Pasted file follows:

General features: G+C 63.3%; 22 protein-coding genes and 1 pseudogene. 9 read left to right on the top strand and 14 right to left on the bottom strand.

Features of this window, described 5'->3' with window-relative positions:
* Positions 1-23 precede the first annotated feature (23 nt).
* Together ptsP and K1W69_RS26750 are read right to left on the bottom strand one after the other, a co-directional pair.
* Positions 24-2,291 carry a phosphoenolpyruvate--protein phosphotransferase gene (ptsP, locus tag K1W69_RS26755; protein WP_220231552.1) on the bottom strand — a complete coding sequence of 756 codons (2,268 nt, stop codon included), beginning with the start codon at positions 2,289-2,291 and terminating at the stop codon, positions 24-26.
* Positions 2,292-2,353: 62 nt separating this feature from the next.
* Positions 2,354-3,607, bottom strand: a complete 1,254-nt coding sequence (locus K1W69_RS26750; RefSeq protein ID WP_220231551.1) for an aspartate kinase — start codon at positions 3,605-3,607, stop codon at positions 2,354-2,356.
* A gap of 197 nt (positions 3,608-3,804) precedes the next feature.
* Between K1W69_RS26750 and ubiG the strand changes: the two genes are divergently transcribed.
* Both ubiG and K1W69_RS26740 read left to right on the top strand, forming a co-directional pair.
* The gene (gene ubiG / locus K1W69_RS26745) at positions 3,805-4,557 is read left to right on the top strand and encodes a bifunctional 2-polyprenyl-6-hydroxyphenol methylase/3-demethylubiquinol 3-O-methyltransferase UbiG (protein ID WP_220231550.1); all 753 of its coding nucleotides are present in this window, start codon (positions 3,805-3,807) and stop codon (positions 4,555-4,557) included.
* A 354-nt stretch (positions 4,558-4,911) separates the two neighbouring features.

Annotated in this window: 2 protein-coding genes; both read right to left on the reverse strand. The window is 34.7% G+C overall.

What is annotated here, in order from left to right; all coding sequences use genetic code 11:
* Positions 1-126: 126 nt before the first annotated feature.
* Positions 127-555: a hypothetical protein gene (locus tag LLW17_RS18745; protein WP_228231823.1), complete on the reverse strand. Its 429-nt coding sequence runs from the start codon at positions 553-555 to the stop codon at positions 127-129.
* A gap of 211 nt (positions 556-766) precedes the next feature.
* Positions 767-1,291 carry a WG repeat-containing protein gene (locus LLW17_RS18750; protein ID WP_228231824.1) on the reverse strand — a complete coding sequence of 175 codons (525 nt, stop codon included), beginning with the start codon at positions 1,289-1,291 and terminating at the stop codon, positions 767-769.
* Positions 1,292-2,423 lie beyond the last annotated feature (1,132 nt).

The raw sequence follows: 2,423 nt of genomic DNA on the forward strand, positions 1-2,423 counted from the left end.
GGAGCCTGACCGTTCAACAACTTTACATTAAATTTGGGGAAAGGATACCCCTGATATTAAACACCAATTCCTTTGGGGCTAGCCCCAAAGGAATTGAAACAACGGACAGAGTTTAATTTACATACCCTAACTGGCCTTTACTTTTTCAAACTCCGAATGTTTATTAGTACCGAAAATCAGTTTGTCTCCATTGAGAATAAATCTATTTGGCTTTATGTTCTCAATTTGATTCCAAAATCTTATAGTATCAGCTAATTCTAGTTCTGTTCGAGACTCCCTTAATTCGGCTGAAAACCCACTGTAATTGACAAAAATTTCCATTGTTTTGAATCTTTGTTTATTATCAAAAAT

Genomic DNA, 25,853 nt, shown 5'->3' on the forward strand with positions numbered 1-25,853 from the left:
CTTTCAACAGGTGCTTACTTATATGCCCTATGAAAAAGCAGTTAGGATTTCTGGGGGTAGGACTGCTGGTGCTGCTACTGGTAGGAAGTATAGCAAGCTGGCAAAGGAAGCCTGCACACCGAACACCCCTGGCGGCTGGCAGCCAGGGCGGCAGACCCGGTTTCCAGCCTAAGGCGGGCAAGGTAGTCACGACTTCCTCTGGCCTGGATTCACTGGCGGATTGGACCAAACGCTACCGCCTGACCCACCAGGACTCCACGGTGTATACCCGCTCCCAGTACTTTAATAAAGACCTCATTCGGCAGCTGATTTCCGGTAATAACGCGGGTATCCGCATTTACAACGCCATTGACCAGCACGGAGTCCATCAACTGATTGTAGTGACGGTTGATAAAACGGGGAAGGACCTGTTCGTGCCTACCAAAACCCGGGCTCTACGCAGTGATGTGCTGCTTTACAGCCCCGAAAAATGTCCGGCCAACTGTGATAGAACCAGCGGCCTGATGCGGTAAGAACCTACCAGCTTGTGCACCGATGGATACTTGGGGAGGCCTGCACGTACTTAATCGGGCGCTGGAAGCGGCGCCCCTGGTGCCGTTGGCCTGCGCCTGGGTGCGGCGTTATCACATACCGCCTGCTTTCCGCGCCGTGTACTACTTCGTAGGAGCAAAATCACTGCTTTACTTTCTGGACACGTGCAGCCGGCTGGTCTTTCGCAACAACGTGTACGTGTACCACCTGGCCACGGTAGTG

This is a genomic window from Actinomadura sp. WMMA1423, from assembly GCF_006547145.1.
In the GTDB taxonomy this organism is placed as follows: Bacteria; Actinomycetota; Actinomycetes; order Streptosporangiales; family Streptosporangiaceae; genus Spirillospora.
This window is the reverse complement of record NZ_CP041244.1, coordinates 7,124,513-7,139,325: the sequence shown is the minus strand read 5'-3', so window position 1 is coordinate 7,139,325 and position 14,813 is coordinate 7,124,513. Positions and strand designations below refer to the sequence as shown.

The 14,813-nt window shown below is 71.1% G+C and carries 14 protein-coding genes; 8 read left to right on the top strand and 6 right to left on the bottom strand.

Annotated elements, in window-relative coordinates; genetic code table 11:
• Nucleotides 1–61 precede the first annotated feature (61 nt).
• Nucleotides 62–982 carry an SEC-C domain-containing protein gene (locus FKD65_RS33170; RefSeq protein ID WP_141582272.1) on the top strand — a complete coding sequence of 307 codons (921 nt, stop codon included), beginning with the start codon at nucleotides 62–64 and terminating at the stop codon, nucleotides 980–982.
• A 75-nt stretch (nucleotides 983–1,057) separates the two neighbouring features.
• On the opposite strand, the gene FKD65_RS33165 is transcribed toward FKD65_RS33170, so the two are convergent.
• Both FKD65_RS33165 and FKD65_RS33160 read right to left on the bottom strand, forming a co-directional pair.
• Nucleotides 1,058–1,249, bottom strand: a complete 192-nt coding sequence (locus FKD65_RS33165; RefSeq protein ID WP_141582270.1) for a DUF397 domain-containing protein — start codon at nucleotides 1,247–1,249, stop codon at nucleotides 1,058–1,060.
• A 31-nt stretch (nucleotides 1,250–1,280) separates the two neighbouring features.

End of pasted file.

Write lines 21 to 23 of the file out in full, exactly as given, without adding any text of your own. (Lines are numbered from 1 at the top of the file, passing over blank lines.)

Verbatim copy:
GGAGCCTGACCGTTCAACAACTTTACATTAAATTTGGGGAAAGGATACCCCTGATATTAAACACCAATTCCTTTGGGGCTAGCCCCAAAGGAATTGAAACAACGGACAGAGTTTAATTTACATACCCTAACTGGCCTTTACTTTTTCAAACTCCGAATGTTTATTAGTACCGAAAATCAGTTTGTCTCCATTGAGAATAAATCTATTTGGCTTTATGTTCTCAATTTGATTCCAAAATCTTATAGTATCAGCTAATTCTAGTTCTGTTCGAGACTCCCTTAATTCGGCTGAAAACCCACTGTAATTGACAAAAATTTCCATTGTTTTGAATCTTTGTTTATTATCAAAAAT

Genomic DNA, 25,853 nt, shown 5'->3' on the forward strand with positions numbered 1-25,853 from the left:
CTTTCAACAGGTGCTTACTTATATGCCCTATGAAAAAGCAGTTAGGATTTCTGGGGGTAGGACTGCTGGTGCTGCTACTGGTAGGAAGTATAGCAAGCTGGCAAAGGAAGCCTGCACACCGAACACCCCTGGCGGCTGGCAGCCAGGGCGGCAGACCCGGTTTCCAGCCTAAGGCGGGCAAGGTAGTCACGACTTCCTCTGGCCTGGATTCACTGGCGGATTGGACCAAACGCTACCGCCTGACCCACCAGGACTCCACGGTGTATACCCGCTCCCAGTACTTTAATAAAGACCTCATTCGGCAGCTGATTTCCGGTAATAACGCGGGTATCCGCATTTACAACGCCATTGACCAGCACGGAGTCCATCAACTGATTGTAGTGACGGTTGATAAAACGGGGAAGGACCTGTTCGTGCCTACCAAAACCCGGGCTCTACGCAGTGATGTGCTGCTTTACAGCCCCGAAAAATGTCCGGCCAACTGTGATAGAACCAGCGGCCTGATGCGGTAAGAACCTACCAGCTTGTGCACCGATGGATACTTGGGGAGGCCTGCACGTACTTAATCGGGCGCTGGAAGCGGCGCCCCTGGTGCCGTTGGCCTGCGCCTGGGTGCGGCGTTATCACATACCGCCTGCTTTCCGCGCCGTGTACTACTTCGTAGGAGCAAAATCACTGCTTTACTTTCTGGACACGTGCAGCCGGCTGGTCTTTCGCAACAACGTGTACGTGTACCACCTGGCCACGGTAGTG